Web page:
In response to the pressure to raise scores on standardized tests in the lower grades, kindergartens and even preschools have started to focus more on academic skills. However, education experts think that asking if early learning should be play-based or academic is not the right question. It should be based on both.
According to Suzanne Bouffard, a developmental psychologist and author of The Most Important Year: Pre-Kindergarten and the Future of Our Children, "We need to get beyond this notion that young children are either playing or learning, because the truth is that they learn best through the process of playing." Yet, for many parents and - surprisingly - many teachers, academic subjects are still considered as direct instruction in numbers and letters, while play is considered as something "extra."
Some parents associate academics with "kids sitting at desks doing worksheets," says Deborah Stipek, a professor emerita and former dean of the Stanford Graduate School of Education. "The notion of doing academics - math and literacy - is synonymous with worksheets, flash cards, and passive, teacher-directed, not-very-fun instruction." At the same time, some experts say that good preschool programs need a "playful learning" approach and recommend teaching early social-emotional and academic skills together through play and exploration.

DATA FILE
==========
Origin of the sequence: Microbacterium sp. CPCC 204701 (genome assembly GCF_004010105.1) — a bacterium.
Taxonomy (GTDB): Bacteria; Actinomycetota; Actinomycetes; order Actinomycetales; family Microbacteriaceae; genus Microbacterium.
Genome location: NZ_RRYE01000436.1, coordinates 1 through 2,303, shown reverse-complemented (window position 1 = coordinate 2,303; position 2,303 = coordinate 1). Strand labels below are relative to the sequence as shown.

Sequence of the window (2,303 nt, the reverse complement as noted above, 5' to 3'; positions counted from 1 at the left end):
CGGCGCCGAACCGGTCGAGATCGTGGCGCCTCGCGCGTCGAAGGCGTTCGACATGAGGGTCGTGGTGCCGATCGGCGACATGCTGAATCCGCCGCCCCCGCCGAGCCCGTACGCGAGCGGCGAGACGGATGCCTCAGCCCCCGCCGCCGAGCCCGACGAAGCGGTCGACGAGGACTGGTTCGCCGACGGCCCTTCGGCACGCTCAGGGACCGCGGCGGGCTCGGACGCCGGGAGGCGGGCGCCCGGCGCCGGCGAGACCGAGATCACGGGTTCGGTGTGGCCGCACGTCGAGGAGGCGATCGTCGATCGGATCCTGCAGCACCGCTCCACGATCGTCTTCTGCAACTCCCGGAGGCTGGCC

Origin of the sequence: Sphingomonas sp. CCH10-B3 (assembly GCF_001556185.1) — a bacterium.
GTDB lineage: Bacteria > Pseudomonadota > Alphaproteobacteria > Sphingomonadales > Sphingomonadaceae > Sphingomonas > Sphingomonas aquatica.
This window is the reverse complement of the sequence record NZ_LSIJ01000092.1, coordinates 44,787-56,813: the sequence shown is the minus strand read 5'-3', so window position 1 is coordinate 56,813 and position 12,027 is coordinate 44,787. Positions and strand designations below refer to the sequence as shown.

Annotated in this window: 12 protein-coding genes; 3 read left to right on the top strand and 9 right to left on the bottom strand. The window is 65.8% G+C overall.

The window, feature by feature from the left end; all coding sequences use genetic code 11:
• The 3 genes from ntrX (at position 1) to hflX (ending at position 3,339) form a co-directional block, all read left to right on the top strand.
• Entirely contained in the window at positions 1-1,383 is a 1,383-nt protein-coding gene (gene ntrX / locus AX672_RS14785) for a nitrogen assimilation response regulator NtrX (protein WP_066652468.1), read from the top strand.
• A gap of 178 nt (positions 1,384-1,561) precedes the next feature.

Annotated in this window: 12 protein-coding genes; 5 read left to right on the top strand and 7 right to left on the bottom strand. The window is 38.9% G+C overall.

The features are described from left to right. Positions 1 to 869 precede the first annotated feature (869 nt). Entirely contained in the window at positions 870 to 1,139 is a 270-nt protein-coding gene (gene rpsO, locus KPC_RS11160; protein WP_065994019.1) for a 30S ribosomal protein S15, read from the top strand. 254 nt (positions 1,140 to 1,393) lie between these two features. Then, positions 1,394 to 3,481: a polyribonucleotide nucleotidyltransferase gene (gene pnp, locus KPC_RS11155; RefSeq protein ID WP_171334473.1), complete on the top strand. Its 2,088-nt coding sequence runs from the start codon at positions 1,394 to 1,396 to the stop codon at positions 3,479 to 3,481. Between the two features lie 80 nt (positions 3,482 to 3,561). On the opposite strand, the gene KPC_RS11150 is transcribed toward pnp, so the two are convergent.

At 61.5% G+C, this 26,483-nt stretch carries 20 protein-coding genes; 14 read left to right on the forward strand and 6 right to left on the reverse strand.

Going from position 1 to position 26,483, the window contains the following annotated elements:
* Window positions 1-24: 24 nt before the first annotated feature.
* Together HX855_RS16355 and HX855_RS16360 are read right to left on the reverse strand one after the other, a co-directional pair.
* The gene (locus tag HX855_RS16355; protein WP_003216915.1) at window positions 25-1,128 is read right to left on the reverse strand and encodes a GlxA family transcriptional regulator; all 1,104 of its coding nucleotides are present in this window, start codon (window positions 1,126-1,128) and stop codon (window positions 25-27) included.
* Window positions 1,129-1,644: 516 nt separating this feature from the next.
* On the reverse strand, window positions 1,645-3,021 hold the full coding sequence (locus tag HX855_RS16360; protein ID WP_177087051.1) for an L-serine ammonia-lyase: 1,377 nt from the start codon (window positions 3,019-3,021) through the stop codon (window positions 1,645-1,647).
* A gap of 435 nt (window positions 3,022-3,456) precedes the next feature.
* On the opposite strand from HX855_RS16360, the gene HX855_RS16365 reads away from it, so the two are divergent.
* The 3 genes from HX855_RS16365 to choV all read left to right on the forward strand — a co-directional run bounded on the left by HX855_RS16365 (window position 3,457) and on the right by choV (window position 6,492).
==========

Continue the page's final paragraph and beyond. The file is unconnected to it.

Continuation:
In a whitepaper entitled "Learning through play: a review of the evidence," researcher Jennifer Zosh of Pennsylvania State University and her co-authors distinguish between "surface learning" - memorizing key facts and principles - and "deep learning" - applying and understanding knowledge through real-world experiences.
The problem is that often, even in early education, only "surface learning" is measured. "If you look at the preschool learning standards in most states, they focus on what you might call fairly superficial skills, like, 'can count to 20, knows at least 10 letters of the alphabet'," says Stipek. When only those basic skills are taken into consideration, kids may be deprived of developing the deeper cognitive concepts and skills, which they need so much for long-term school and career success.
Taking math as an example, Prof. Stipeck says, "I know kids who can count to 20, but if they have two cookies and you give them another one and you say how many do you have, they don't know what I'm talking about. They have learned the rote counting, but they don't have a basic concept of number."
Since for young kids the best way to learn is through play, both at home and at school, it may be an efficient method to allow them to do it "through interaction with peers, through manipulation of materials, through exploration of the outdoor space or indoor space," explains Iheoma Iruka, a research professor at the University of North Carolina at Chapel Hill and a fellow at the university's Frank Porter Graham Child Development Institute. This sounds like wise advice.
Picture: The best preschool programs (Getty Images)